Film festivals are a bit of a thing here in Cyprus. We get European film fests, celebrations of animation, strings of documentary screenings, and even festivals focusing on specific film industries (often led by the French Institute and Goethe). But this coming week sees a rather special event – a film festival which incorporates the best of the shorts from all around the world: the International Short Film Festival of Cyprus.
Organised annually by the Ministry of Education in conjunction with the Rialto Theatre, the festival is now in its sixth edition, and organisers are preparing to showcase a wide spectrum of global shorts. From fiction to documentary, experimental to animated, almost every genre of film – short film, that is – is featured in a programme which sees “directors, producers and filmmakers from the international and local film community joining together to provide an excellent opportunity for local filmgoers to enjoy some of the best short films of the festival year,” say organisers.
Running from October 15 to 21 and taking place at the Rialto Theatre in Limassol, the event will include over 60 short films in competition for the festival’s National and International awards (adjudicated by a panel of world-renowned film professionals), along with film tributes, masterclasses and parallel events. And while the judges will no doubt have their work cut out for them dashing from one screening to the next, we, the movie-going public, can look forward to less intense, more relaxed viewing. Especially when it comes to the highlight of the week because, despite this being billed as an ‘international’ festival, it’s the films by local directors which oft draw the biggest crowds.
Last year saw the first prize in the Best National Film category go to David Hands and Christina Georgiou for Out Of Sight, a short which transported the viewer “through many layers of narrative in a fusion of sound design and imagery”. This year, competition is even stiffer, with 13 entries from Cypriot directors having made the cut.
With subject matter ranging from the mundane to the bizarre (and the mundane which then becomes bizarre) this is a programme which is sure to entertain. In the first category we have Mad Dogs, a short by director Danae Papaioannou which follows “three broke buddies smoking a joint, having fun on their usual stroll on the outskirts of a small Greek town. As they tease each other about girls, money and authority they find an abandoned helpless dog…”. And at the opposite end of the spectrum we get Harry Ayiotis’ Sanctioned, in which a society born from the ashes of anarchy and destruction – “year unknown; the future bleak” – has endorsed the use of legal manslaughter in its efforts to curtail and control the rampant violence between its citizens. “The process,” we’re told, “is simple. You visit the Ministry of Sanctioned Homicide and you apply for ‘Sanction’. If you are accepted you may take another life with the full backing of the law. Elias visits the ministry and applies for Sanction to kill one of his parents. It is granted…” Quite a premise!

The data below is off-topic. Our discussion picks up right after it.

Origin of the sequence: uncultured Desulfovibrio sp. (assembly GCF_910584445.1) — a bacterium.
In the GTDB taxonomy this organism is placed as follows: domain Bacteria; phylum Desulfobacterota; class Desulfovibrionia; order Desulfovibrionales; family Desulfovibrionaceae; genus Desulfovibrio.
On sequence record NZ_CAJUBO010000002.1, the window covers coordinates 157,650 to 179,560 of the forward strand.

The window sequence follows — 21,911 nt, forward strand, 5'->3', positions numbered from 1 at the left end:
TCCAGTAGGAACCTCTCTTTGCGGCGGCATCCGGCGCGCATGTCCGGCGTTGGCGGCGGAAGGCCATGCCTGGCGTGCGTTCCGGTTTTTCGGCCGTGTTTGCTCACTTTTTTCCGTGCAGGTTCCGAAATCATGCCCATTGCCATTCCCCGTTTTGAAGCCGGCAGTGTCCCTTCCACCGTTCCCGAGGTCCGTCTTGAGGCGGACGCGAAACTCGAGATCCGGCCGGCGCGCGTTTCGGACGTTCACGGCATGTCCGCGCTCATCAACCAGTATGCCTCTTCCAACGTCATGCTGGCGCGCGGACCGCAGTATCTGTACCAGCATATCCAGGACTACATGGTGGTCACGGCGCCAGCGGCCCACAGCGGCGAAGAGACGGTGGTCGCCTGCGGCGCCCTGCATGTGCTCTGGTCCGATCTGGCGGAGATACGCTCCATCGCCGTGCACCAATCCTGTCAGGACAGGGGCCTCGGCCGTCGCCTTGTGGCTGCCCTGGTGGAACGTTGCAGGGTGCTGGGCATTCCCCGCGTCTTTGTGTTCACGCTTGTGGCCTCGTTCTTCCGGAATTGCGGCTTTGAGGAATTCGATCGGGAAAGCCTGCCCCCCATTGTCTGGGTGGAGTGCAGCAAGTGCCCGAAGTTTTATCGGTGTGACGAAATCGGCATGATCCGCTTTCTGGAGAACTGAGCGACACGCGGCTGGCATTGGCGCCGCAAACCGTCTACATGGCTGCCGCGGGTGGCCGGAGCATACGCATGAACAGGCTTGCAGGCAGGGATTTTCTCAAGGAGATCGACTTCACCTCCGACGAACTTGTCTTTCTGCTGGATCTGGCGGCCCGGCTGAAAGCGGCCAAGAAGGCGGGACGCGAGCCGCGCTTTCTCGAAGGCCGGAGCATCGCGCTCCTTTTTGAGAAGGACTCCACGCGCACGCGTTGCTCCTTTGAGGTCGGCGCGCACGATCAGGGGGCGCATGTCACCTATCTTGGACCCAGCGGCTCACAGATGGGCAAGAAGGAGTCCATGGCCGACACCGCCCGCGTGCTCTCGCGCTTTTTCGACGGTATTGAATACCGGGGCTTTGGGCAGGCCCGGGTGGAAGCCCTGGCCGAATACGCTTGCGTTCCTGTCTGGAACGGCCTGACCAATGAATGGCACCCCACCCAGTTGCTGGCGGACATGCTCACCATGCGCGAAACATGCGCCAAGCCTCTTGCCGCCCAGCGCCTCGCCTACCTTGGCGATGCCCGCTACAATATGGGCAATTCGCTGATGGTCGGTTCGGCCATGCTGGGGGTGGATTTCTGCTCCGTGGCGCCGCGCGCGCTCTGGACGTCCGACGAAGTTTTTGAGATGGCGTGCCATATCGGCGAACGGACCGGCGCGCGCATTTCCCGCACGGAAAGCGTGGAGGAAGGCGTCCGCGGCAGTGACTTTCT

Segueing from one extreme to the other is Antidoton by Michael Hapeshis. It starts with an everyday occurrence: an ordinary man returning to his car after a hard day’s work. But when our protagonist discovers a wallet on the pavement, he’s soon entangled in “a set of bizarre adventures” as he struggles to find and return the wallet to its rightful owner. Similarly, Bad Habits also revolves around an unusual discovery, only this time it’s a library cataloguer whose unusual find enmeshes him in “a dangerous scheme that puts him at risk”, in a short that relies, says director Emilios Avraam, on the subjective for its conclusion.
While the national programme includes a number of well-known names (Argyro Nicolaou, Rebecca Stylianou, Georgia Nicolaou and Minos Papas to name a few), the many entrants in the international section are currently being whittled down to the best of the best by members of the festival artistic committee, and audiences are promised a delightful and varied line-up of the best shorts the global industry has to offer. Meaning that whether you’re in the mood for a local oeuvre or a global extravaganza, this year’s festival has something entrancing (and short!) for everyone.
The International Short Film Festival of Cyprus
October 15 to 21 at the Rialto Theatre in Limassol. The programme starts at 8.30 each evening, and entrance is free. Films will be subtitled in Greek and English where necessary. For more information (including the full programme and bookings) visit www.isffc.com.cy, [email protected], tel: 77777745